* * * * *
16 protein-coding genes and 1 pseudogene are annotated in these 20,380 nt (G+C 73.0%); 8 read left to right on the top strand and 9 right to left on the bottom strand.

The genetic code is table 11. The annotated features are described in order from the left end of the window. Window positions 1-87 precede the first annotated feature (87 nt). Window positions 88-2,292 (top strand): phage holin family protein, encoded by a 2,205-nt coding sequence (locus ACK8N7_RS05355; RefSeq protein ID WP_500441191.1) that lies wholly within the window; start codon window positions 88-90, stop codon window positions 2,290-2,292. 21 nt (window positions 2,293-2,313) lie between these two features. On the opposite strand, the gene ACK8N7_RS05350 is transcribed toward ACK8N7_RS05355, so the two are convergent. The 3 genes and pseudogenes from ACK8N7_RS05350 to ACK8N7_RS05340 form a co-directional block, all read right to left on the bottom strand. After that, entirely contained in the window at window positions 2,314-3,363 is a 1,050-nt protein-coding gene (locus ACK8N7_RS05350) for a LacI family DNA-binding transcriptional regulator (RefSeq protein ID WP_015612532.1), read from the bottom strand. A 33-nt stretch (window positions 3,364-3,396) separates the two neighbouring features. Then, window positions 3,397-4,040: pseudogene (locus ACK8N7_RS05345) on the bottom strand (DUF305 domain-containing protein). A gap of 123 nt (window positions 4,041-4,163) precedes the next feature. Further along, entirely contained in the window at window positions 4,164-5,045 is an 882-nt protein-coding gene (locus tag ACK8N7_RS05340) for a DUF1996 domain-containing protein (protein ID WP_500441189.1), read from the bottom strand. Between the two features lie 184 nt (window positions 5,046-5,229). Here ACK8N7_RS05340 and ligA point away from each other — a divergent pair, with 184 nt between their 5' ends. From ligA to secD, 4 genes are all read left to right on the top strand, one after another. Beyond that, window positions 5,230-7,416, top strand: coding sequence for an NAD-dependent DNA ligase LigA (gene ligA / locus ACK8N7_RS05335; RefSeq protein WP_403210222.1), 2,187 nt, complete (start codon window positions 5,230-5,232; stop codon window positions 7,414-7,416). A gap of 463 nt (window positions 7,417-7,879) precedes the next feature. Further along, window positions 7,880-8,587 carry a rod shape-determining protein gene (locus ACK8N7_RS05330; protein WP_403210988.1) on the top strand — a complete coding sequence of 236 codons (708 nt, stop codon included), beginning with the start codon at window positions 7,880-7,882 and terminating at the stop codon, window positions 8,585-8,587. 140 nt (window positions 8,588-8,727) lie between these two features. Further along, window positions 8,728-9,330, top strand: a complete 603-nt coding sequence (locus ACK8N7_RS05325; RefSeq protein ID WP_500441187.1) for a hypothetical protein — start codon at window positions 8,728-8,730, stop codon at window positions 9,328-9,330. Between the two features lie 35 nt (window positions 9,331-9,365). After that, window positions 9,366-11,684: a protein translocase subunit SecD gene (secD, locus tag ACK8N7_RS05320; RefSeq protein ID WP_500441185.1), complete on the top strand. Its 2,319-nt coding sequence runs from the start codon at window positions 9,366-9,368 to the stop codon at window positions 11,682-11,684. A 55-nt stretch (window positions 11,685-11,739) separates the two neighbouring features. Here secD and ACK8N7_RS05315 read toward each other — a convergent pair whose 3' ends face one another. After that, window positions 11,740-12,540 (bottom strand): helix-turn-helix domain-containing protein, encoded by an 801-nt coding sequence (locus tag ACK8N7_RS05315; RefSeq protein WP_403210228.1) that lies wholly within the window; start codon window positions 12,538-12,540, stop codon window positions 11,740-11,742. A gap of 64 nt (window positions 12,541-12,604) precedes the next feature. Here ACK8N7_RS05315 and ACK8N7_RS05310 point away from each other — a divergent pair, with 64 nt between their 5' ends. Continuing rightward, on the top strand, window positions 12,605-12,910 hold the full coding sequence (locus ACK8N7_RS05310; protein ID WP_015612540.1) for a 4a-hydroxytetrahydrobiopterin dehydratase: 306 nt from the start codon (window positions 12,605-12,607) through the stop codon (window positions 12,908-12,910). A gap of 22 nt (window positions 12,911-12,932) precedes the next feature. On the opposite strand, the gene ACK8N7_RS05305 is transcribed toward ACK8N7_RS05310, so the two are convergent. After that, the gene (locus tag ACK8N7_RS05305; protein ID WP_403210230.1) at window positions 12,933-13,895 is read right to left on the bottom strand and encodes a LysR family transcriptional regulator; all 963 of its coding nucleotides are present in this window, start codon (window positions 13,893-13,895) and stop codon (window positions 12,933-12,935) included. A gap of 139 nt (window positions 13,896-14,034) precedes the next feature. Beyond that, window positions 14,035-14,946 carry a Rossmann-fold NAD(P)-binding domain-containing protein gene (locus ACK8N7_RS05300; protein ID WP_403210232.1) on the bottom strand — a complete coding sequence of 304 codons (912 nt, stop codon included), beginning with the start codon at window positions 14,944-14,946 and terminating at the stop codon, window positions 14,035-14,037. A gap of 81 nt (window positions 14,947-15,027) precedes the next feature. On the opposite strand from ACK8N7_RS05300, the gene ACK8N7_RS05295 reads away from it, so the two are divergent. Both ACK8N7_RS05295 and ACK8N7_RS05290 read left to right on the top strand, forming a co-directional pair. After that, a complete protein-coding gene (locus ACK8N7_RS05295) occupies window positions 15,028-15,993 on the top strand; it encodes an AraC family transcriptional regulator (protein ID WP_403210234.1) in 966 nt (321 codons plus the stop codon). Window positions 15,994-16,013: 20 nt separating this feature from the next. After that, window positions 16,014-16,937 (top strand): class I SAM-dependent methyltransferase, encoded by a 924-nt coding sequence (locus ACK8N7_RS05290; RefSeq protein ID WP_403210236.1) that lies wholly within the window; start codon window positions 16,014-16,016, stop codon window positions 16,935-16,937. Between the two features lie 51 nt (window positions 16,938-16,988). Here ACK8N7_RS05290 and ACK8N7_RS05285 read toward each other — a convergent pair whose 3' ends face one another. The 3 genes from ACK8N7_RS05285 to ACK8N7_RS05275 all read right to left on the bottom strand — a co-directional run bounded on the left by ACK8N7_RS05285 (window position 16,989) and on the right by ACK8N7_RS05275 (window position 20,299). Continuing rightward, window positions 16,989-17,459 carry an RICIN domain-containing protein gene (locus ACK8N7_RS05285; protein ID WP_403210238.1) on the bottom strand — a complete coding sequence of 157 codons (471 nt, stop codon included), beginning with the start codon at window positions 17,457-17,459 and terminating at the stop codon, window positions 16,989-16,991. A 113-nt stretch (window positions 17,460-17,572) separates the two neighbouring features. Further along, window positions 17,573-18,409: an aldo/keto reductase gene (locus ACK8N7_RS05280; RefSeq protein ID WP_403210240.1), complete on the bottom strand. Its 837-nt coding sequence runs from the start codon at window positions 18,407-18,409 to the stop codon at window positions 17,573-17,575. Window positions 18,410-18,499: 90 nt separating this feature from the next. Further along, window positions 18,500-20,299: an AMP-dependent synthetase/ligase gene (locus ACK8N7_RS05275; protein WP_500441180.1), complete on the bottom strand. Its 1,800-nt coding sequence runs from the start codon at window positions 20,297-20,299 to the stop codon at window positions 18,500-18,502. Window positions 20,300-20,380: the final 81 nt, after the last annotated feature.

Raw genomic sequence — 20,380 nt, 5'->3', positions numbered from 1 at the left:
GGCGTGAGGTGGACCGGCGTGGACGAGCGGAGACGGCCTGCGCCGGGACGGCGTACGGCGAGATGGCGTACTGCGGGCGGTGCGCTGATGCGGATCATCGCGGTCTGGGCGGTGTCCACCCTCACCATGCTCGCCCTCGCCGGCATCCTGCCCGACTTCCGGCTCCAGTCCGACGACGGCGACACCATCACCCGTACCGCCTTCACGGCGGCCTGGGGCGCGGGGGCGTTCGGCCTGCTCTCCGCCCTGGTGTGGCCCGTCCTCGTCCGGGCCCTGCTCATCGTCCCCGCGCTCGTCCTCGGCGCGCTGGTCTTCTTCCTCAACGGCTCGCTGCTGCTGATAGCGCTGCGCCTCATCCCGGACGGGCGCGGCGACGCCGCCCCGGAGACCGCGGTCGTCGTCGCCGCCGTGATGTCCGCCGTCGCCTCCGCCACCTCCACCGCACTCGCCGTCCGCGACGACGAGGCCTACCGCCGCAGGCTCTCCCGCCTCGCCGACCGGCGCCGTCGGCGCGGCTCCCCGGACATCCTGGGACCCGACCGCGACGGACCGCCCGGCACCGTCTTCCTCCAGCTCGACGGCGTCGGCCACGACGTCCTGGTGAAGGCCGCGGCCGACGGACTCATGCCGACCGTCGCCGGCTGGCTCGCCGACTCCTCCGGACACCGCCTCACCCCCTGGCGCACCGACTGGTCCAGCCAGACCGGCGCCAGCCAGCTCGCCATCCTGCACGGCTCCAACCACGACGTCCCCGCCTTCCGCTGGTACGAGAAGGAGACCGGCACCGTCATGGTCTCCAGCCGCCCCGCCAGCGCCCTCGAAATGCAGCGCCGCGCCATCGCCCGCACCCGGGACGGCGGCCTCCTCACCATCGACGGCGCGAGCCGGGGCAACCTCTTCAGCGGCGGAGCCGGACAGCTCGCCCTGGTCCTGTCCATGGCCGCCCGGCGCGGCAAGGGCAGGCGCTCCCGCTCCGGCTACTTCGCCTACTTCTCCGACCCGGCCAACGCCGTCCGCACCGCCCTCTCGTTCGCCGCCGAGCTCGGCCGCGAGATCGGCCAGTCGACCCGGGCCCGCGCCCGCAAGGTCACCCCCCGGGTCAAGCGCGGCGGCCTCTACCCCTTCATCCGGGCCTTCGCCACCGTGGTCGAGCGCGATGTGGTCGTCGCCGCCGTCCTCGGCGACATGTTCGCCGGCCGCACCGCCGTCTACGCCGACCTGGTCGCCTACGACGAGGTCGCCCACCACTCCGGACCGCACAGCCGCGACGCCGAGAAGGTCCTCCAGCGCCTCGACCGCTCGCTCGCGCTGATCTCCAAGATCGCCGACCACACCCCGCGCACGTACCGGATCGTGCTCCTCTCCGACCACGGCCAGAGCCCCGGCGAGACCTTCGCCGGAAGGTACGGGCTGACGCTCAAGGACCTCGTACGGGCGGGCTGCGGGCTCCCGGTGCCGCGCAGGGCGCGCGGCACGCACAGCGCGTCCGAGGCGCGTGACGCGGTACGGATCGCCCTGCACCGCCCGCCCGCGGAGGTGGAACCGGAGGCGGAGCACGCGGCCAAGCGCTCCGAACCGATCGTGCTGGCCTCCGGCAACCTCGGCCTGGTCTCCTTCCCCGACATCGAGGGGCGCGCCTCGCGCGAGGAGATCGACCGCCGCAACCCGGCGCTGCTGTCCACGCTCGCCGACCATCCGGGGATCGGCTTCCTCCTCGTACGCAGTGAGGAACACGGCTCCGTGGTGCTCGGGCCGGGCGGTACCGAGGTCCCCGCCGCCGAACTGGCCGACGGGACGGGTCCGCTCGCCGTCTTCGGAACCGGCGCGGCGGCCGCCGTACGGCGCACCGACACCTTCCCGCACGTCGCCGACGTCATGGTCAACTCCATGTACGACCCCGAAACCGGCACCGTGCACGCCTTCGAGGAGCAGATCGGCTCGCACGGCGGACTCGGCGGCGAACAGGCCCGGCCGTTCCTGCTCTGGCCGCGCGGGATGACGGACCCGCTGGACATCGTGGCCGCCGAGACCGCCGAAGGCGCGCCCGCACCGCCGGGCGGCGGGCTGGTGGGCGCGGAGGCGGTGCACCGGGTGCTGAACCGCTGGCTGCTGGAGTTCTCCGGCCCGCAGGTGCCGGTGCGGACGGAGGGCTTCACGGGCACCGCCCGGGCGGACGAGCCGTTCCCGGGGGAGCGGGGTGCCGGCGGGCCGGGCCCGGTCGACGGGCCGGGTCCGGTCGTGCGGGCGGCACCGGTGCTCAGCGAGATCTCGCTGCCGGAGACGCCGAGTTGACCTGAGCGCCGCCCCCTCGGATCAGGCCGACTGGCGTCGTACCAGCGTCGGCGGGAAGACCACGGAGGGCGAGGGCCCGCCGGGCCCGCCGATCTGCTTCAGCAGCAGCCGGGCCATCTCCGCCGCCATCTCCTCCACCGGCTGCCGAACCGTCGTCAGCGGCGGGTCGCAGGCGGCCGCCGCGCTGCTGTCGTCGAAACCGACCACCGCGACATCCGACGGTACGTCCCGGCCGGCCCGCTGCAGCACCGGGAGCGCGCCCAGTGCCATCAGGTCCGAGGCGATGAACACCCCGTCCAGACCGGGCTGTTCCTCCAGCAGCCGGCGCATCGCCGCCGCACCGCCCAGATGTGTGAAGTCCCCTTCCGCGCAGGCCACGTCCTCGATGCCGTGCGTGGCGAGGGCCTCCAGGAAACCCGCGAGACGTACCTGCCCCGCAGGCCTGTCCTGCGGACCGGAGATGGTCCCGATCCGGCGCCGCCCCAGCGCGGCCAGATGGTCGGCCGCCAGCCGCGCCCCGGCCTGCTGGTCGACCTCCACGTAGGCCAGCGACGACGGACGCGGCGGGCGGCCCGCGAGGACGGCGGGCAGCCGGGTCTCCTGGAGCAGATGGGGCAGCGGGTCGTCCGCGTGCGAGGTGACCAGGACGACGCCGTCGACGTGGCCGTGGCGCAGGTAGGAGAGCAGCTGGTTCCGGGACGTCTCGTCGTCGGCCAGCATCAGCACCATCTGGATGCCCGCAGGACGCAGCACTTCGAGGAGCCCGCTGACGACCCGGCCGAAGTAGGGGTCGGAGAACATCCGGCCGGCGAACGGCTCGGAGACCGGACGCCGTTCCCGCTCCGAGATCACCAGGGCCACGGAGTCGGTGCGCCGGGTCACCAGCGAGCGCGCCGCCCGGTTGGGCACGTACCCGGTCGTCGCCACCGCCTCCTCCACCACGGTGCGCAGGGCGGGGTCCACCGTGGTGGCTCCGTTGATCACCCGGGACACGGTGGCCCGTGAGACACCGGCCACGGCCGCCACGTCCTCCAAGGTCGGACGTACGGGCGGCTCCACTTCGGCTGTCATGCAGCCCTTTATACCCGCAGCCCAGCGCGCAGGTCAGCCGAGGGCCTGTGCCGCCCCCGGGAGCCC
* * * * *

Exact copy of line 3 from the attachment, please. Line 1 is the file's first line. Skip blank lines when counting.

Raw genomic sequence — 20,380 nt, 5'->3', positions numbered from 1 at the left: